Only days after the world stabilized from the WannaCry ransomware attack, experts say there is already another large cyber attack underway and it could make last week’s attack look like child’s play, according to an article on Yahoo News.
The new attackware targets the same vulnerabilities that were exploited by the WannaCry ransomware, but unlike WannaCry, which froze computers and wreaked havoc worldwide on Friday, Adylkuzz is a cryptocurrency mining malware that takes over a machine and slows down computers and servers to use them to mine cryptocurrencies, like bitcoin and monero, according to Proofpoint and Yahoo News.
Yahoo News also reported that Adylkuzz has been “on the loose” since May 2 or April 24, but was not immediately detected.
From the article:
Following the detection of the WannaCry attack on Friday, researchers at Proofpoint discovered a new attack linked to WannaCry called Adylkuzz, said Nicolas Godier, a researcher at the computer security firm.
"It uses the hacking tools recently disclosed by the NSA and which have since been fixed by Microsoft in a more stealthy manner and for a different purpose," he said.
Instead of completely disabling an infected computer by encrypting data and seeking a ransom payment, Adylkuzz uses the machines it infects to "mine" in a background task a virtual currency, Monero, and transfer the money created to the authors of the virus.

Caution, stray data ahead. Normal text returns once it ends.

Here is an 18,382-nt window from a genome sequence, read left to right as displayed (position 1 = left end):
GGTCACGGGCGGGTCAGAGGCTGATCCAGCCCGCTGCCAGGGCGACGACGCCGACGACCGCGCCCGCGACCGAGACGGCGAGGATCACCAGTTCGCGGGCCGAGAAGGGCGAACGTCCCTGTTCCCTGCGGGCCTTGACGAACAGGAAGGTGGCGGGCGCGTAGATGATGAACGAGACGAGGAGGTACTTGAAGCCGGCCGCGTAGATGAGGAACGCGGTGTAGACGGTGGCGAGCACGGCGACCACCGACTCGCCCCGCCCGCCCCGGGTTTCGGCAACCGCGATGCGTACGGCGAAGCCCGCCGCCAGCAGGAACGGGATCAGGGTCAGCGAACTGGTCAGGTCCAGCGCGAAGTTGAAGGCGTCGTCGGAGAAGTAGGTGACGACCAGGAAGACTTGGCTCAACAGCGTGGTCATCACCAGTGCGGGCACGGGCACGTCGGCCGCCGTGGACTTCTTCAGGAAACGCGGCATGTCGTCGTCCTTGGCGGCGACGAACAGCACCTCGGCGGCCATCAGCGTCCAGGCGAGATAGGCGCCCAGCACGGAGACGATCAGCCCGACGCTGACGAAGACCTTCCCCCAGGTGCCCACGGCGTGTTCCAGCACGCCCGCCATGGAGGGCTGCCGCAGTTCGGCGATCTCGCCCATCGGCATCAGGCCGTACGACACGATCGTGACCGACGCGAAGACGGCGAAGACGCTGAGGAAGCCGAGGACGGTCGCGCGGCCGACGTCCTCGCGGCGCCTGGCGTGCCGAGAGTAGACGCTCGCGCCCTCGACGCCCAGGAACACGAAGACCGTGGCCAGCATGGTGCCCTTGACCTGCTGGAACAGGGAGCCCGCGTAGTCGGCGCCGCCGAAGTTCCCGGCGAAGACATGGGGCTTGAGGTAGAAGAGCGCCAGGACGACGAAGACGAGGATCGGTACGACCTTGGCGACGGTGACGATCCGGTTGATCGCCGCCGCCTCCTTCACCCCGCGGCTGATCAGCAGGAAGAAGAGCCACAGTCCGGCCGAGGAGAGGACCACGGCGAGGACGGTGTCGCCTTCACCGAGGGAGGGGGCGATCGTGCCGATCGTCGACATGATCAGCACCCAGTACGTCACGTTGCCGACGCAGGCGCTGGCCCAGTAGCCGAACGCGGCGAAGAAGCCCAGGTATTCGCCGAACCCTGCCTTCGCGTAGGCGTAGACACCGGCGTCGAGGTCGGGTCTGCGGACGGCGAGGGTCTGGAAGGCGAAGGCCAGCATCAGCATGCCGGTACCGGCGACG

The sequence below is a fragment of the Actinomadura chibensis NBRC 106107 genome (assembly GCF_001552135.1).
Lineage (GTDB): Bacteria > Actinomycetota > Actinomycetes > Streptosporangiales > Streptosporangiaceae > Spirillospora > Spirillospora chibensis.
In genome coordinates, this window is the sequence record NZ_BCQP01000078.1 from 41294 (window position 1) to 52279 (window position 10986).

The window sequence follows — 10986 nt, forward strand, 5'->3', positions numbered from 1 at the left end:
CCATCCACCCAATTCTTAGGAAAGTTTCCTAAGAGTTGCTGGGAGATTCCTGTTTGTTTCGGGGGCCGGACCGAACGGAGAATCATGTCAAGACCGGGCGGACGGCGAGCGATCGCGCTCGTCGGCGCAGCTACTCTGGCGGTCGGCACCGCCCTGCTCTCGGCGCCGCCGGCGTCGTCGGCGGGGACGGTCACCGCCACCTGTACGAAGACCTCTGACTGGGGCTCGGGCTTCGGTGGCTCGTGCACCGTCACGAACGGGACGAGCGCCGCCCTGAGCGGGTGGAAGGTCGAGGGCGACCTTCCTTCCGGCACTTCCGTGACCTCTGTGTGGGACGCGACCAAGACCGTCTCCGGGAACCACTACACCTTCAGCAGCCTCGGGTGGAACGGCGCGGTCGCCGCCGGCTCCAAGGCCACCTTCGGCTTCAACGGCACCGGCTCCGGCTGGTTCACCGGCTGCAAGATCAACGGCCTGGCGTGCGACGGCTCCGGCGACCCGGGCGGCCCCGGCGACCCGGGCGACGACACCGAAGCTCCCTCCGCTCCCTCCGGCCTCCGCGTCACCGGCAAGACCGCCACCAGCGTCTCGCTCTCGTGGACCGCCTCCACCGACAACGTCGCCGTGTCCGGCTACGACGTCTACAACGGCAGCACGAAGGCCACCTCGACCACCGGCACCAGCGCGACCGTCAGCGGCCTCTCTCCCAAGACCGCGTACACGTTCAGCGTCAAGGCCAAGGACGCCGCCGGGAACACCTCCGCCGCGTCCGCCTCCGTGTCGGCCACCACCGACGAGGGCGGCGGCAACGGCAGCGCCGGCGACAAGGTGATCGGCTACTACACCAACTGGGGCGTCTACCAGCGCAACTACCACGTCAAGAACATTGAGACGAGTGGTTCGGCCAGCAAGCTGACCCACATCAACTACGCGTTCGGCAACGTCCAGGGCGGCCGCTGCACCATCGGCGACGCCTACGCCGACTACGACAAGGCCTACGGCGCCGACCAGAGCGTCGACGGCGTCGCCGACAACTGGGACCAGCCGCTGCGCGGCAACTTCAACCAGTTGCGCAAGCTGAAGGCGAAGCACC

Proofpoint outlined in a blog post that the symptoms of this attack include “loss of access to shared Windows resources and degradation of PC and server performance.” But users may not notice these symptoms immediately.
Yahoo’s report also added that more attacks could be soon underway after The Shadow Brokers, who leaked the vulnerabilities used by WannaCry and Adylkuzz, threatened to publish more. A recent report in the Washington Post said the hacking group is now claiming to have data on foreign nuclear arms programs.
In April the Shadow Brokers claimed that in 2016 the National Security Agency breached the Dubai-based firm that oversees payments in the SWIFT transaction system, an international messaging network used by 10,000 banks in 212 countries to send information about financial transactions.
While the NSA's activities were designed to gather information, hackers separately compromised the SWIFT system in March 2016, stealing the computer credentials of a SWIFT operator in Bangladesh to send messages to the Federal Reserve Bank of New York that resulted in the theft of $81 million from the Bangladesh central bank.
On Tuesday, it was revealed that hackers had gained temporary access to a non-core system of DocuSign which allowed them to steal possibly more than 100 million email addresses.
However, DocuSign confirmed that DocuSign’s core eSignature service, envelopes and customer documents remain secure.